|Born||1 January 1593|
Dai County, Shanxi, Ming Empire
|Died||3 November 1643 (aged 50)|
Tongguan County, Shaanxi, Ming Empire
|Allegiance||Ming Empire (to 1643)|
|Years of service||1636–1643|
|Commands held||Governor of Shaanxi|
Sun Chuanting (Chinese: 孫傳庭; pinyin: Sūn Chuántíng; 1 January 1593 – 3 November 1643), courtesy name Boya, was born in Shanxi; he was the late Ming Dynasty's Defence minister (Bingbu Shangshu), and field Marshal (Dushi). He led 100,000 Ming troops against Li Zicheng's 700,000 troops. He was defeated and killed by Li in the Battle of Tongguan (1643).
Graduating as jinshi in 1619, he rose in 1635 to be Governor of Shaanxi, and by active measures stamped out the existing rebel movement. After an unsatisfactory campaign in Henan against the rebels there, he became Viceroy of Shandong and a part of Zhili. The fall of Jinan in 1639 was made a pretext for imprisoning him; however, in 1642 he was appointed Vice President of the Board of War and hastened with the garrison of Beijing to relieve Kaifeng, long besieged by Li Zicheng.
After Sun scored some initial victories, Li retreated his forces while leaving behind mass amounts of valuables. The Ming troops were undisciplined and broke rank to loot the valuables. Li then countered attacked and scattered the Song troops. Sun had no choice but to retreat to Shaanxi as Viceroy. He planned to hold off Li's forces until the rest of Ming can reinforce it. But in spite of Sun's representation that all the tried soldiers were dead and the new recruits not yet serviceable, Chongzhen Emperor wants a quick victory against the rebels and Sun was obliged to advance against Li. Li soon scattered his raw levies.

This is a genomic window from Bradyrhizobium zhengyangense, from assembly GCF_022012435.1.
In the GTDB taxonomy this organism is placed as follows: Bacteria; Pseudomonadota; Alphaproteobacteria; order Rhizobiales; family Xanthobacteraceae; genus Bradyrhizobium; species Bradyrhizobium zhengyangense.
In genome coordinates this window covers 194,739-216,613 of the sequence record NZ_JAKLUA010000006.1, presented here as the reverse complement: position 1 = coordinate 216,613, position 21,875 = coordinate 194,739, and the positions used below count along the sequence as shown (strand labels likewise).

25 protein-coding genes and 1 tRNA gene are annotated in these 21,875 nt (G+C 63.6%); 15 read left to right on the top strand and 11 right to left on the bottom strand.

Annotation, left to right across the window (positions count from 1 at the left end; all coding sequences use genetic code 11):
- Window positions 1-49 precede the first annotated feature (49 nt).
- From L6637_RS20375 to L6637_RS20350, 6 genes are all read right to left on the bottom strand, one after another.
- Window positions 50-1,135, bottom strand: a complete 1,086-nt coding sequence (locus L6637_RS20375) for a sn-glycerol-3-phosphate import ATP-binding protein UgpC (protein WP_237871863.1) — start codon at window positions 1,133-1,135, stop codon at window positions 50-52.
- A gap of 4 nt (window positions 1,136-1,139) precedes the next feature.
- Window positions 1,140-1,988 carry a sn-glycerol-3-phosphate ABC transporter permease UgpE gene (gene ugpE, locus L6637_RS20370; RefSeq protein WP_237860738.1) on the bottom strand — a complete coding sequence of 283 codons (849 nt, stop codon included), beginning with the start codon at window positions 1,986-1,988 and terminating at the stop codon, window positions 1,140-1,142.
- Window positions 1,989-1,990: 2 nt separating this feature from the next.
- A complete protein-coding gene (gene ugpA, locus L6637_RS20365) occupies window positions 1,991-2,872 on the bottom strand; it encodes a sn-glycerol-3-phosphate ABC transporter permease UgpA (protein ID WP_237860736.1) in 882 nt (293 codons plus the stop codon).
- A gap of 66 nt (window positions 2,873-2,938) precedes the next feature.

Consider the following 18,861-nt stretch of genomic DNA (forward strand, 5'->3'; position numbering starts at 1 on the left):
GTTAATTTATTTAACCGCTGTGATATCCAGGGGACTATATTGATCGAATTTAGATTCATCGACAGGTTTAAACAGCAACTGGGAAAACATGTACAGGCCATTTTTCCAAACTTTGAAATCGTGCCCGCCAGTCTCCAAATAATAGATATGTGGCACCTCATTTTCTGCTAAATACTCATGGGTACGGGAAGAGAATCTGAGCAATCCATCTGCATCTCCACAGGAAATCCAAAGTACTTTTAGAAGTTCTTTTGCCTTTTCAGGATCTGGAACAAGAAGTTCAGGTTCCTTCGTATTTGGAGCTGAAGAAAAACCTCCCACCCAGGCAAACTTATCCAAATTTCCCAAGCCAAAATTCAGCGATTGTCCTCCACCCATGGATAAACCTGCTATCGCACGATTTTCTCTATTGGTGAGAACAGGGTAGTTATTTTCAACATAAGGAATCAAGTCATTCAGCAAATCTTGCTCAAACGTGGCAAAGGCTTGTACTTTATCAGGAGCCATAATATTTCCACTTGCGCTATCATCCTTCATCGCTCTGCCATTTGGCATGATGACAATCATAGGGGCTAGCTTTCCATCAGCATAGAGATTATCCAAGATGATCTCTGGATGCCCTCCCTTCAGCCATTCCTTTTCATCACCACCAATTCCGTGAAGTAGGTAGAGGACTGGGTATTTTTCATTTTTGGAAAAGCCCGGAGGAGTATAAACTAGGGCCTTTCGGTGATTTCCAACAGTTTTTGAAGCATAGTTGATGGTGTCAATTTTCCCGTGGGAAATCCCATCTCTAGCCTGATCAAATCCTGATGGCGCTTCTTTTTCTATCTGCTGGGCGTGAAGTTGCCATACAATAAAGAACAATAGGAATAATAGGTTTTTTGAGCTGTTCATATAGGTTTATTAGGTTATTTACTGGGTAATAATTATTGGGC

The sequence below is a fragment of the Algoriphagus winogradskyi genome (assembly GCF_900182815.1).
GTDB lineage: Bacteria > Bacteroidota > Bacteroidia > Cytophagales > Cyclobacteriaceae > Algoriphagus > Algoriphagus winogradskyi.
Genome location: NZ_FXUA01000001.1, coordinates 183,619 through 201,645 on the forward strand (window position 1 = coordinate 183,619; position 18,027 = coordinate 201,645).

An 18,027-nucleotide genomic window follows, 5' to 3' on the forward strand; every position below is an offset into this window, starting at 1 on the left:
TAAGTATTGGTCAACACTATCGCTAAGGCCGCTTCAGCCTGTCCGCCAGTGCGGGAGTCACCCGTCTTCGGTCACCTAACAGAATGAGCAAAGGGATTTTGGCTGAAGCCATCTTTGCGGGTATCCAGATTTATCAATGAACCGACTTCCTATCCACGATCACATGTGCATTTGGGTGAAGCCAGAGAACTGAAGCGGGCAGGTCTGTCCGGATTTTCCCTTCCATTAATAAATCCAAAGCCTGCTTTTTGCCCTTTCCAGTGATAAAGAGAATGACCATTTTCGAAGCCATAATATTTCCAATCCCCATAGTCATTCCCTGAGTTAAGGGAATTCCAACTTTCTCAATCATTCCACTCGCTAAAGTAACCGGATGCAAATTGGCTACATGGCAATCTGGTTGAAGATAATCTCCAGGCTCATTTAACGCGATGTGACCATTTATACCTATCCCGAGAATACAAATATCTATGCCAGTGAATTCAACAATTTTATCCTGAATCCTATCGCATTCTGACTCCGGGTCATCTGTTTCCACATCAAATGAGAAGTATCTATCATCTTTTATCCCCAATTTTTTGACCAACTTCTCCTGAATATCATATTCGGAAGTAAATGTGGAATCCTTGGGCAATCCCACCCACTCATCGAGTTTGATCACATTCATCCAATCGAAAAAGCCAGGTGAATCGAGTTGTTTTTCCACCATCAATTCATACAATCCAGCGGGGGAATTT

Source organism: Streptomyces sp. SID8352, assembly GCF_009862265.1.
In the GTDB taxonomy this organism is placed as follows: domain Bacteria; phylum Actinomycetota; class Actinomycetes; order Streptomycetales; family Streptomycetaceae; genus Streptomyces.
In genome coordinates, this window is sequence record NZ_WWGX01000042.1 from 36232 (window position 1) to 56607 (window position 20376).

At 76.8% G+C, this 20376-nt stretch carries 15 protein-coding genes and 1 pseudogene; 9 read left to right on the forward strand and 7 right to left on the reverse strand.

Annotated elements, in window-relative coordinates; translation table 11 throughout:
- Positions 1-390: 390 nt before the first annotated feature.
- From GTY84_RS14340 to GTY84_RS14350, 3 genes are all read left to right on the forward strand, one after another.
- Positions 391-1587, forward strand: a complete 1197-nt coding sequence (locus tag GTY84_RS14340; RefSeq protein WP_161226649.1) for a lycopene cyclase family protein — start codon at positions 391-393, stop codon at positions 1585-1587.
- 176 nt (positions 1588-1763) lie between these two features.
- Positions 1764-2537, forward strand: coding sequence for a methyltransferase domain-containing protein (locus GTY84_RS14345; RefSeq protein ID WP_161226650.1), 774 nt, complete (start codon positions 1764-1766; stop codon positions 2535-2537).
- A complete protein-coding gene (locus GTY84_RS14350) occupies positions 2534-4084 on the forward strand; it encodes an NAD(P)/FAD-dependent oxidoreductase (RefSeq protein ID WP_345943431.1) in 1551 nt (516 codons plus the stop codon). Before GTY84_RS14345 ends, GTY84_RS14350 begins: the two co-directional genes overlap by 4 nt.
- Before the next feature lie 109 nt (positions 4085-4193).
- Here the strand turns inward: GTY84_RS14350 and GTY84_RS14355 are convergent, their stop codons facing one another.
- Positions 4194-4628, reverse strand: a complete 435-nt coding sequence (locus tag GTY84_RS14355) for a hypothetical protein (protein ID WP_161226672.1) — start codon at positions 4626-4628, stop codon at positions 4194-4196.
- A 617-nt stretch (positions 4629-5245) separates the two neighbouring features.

With great difficulty he raised fresh forces and again advanced. At first successful, he reached the Jia District only to find that heavy rains had made it impossible for supplies to come forward. He therefore fell back with two divisions, pursued by the rebels. The inexperienced artillerymen deserted their guns and a rout ensued, 40,000 men being lost. Li followed up his advantage, and in November the Tongguan Pass was forced and Sun was killed, fighting to the last.
In popular culture
History of Ming Ch.262
- Herbert Allen Giles, A Chinese Biographical Dictionary, p. 686.
- Elley, Derek (August 16, 2013). "Fall of Ming". Film Business Asia. Retrieved April 15, 2015.